In dynamiting Cortlandt Homes, Howard Roark breaks the law. What is his moral and philosophical argument for the rectitude of his action? in Book: The Fountain Head

Choose from one of the following three topics and write an essay.

1) At the end of part 2, Ellsworth Toohey confronts Howard Roark and says, “Mr. Roark, we’re alone here. Why don’t you tell me what you think of me?” To which Roark replies, “But I don’t think of you.” Explain how this brief exchange relates to the novel’s theme.

2) Gail Wynand is a brilliant individual who rose out of the slums by means of his own talent and effort. But despite his reverence for man’s noblest achievements, his newspaper,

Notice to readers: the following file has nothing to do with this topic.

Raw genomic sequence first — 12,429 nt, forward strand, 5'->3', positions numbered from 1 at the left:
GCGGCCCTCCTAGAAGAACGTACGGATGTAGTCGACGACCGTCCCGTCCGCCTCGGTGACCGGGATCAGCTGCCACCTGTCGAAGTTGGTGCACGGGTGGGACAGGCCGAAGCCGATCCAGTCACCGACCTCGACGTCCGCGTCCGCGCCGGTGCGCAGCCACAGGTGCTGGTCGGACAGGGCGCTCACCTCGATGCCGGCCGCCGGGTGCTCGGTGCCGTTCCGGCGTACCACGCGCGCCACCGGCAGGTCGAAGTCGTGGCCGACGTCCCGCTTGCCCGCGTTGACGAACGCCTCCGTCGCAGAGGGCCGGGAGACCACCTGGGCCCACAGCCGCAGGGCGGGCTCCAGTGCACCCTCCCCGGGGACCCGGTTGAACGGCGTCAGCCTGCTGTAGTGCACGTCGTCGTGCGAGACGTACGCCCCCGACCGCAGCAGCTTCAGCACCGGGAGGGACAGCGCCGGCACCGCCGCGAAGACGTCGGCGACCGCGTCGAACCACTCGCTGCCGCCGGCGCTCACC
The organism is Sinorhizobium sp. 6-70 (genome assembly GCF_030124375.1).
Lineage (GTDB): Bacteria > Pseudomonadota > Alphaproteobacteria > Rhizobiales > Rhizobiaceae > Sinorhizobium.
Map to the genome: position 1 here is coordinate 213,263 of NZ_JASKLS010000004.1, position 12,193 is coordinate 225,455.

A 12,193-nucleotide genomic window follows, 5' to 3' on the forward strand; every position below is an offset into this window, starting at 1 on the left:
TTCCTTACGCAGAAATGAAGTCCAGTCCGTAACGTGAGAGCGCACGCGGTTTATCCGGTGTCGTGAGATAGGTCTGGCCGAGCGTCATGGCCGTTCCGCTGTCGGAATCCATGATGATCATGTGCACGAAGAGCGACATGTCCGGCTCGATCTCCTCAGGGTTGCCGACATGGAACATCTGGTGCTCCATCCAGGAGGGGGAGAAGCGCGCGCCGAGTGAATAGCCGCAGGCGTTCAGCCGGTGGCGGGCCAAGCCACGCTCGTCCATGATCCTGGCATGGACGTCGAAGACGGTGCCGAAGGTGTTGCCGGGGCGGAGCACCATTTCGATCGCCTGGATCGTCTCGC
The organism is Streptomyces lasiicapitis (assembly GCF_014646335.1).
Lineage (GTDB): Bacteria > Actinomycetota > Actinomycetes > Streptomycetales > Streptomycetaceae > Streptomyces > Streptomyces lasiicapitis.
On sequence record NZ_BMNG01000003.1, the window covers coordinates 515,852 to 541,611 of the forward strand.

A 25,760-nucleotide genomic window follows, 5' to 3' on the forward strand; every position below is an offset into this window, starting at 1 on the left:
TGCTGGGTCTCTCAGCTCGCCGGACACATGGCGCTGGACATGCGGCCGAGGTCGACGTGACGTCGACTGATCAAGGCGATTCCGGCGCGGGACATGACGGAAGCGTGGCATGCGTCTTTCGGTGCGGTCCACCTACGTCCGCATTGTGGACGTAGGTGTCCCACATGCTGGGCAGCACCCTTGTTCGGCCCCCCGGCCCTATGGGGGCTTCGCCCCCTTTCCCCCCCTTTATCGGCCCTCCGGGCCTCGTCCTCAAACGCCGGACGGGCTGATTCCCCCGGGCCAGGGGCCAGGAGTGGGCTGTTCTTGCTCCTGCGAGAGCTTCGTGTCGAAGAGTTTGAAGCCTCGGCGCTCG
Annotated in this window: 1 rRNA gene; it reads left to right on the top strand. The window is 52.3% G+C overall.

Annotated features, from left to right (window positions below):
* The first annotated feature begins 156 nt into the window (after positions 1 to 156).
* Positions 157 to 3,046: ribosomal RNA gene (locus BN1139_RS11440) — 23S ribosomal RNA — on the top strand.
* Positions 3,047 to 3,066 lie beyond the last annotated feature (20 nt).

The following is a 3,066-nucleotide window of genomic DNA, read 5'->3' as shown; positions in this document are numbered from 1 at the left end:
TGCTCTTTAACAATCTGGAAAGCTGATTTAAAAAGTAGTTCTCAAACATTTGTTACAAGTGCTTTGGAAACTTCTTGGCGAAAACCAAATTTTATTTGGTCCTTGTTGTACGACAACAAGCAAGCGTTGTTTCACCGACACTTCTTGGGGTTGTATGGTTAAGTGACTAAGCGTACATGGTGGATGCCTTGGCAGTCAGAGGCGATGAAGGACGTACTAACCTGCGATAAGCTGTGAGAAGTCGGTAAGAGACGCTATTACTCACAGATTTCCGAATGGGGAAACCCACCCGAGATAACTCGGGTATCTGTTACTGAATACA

The Banner, presents the most lurid and loathsome values. Why does Wynand pander in this manner?

3) In dynamiting Cortlandt Homes, Howard Roark breaks the law. What is his moral and philosophical argument for the rectitude of his action?